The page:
By Megan Taylor
The month of November holds several important days, such as Thanksgiving, Election Day, and one of the most important—Veterans’ Day. This day, observed on November 11th, is set aside to honor the military men and women who fought for our country.
Originally called Armistice Day, the holiday was created on November 11th, 1919, to commemorate the first anniversary of the end of World War I. (The war ended in 1918 on the 11th hour of the 11th day of the 11th month of the year.) In 1938, the day was established as a federal holiday and almost twenty years later, in 1954, President Eisenhower changed the day’s name from Armistice Day to Veterans’ Day.
Every year, numerous events are held throughout the United States to remember our veterans. Gather up your family and friends and choose one of these ideas to salute our heroes this Veterans Day.
- Attend a parade: Several parades are happening in the area, including one in downtown Winston-Salem on Saturday, November 7th.
- Capture a veteran’s story: Sit down and listen to a veteran’s story about their life and military experience. Take it one step farther and create a scrapbook for the veteran and their family with their story and pictures. Also, you can get their story put into the Veterans’ History Project at the Library of Congress. This project was started by Congress in 2000 and collects first-hand accounts from veterans from World War II up to the Iraq War.
- Write thank-you notes: Get a group together and write thank-you notes for veterans in the VA hospital or at local nursing homes. The closest VA hospital is the W.G. (Bill) Hefner VA Medical Center in Salisbury.
- Contribute to the Honor Flight Network: This program flies veterans throughout the United States to Washington, D.C., to visit war memorials. Regional airport hubs are available and families or friends can submit a veteran’s information to attend a trip. There are also opportunities for you to donate, sponsor and volunteer with the Honor Flight Network.
- Donate new or pre-owned DVDs to veterans: The organization, DVDs4Vets, allows people a chance to give DVDs two ways: you can send your donations to your local VA hospital or mail them to the DVDs4Vets organization in New York. Portable DVD players are also accepted.
- Bake desserts or call veterans you know: Send a sweet treat to a veteran in your family or to a veteran you know. In addition, give them a call and let them know you are thinking about them.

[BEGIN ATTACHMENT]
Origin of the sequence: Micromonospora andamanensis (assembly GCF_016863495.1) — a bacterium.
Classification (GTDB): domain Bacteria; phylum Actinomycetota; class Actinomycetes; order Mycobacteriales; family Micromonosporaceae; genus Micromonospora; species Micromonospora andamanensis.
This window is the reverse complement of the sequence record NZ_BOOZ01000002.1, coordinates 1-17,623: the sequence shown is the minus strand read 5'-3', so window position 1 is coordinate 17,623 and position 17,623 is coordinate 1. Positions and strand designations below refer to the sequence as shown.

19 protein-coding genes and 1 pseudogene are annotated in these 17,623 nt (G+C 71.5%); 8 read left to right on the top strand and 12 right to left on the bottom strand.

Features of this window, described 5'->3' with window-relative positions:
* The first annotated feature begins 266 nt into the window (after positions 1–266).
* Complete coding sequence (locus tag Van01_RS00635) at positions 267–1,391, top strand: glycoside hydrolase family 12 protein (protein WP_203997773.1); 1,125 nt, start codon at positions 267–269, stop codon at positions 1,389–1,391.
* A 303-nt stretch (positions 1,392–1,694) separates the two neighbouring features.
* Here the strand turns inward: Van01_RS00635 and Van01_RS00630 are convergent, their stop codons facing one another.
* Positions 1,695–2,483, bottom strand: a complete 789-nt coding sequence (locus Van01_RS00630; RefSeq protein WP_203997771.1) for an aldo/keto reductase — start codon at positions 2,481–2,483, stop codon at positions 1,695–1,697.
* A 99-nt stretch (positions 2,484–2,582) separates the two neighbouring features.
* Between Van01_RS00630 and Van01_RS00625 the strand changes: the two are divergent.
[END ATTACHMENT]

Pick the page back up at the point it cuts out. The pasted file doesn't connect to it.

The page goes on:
- Sew a blanket, scarf or hat: This is a great idea for those who are crafty or love to knit or crochet. Through Operation Gratitude, you can help create a care package for a veteran. Within the care package, you can include a hand-made scarf, hat, or blanket, in addition to several other things that can be collected and donated to the organization, such as candy, cookies and letters.
- Send a holiday card: The holiday season is just around the corner from Veterans’ Day. Remember veterans, active military members, and their families by sending them a holiday card through the American Red Cross Holiday Mail for Heroes. Contact your area Red Cross to find out times for card sorting and delivery. This is a great idea for large groups.
- Collect coupons for military families: Send your expired or unused coupons to military bases throughout the country and overseas through the Support Our Troops organization’s Troopons program.
- Volunteer at the local American Legion or VFW Organization: Spend some time in giving back to veterans through volunteering with non-profit organizations that work with veterans. Volunteer activities could include placing American flags on veterans’ graves, building homes, or preparing special lunches for them. Contact your local American Legion, VFW organization, or Department of Veteran Affairs to get involved.
For more information on these suggestions, visit each organization’s websites.
Take the time this Veterans’ Day to remember those who fought for your country. Honor the veterans you know and the ones you don’t know, not just on November
11th, but every day of the year. A simple token of appreciation can go a long way.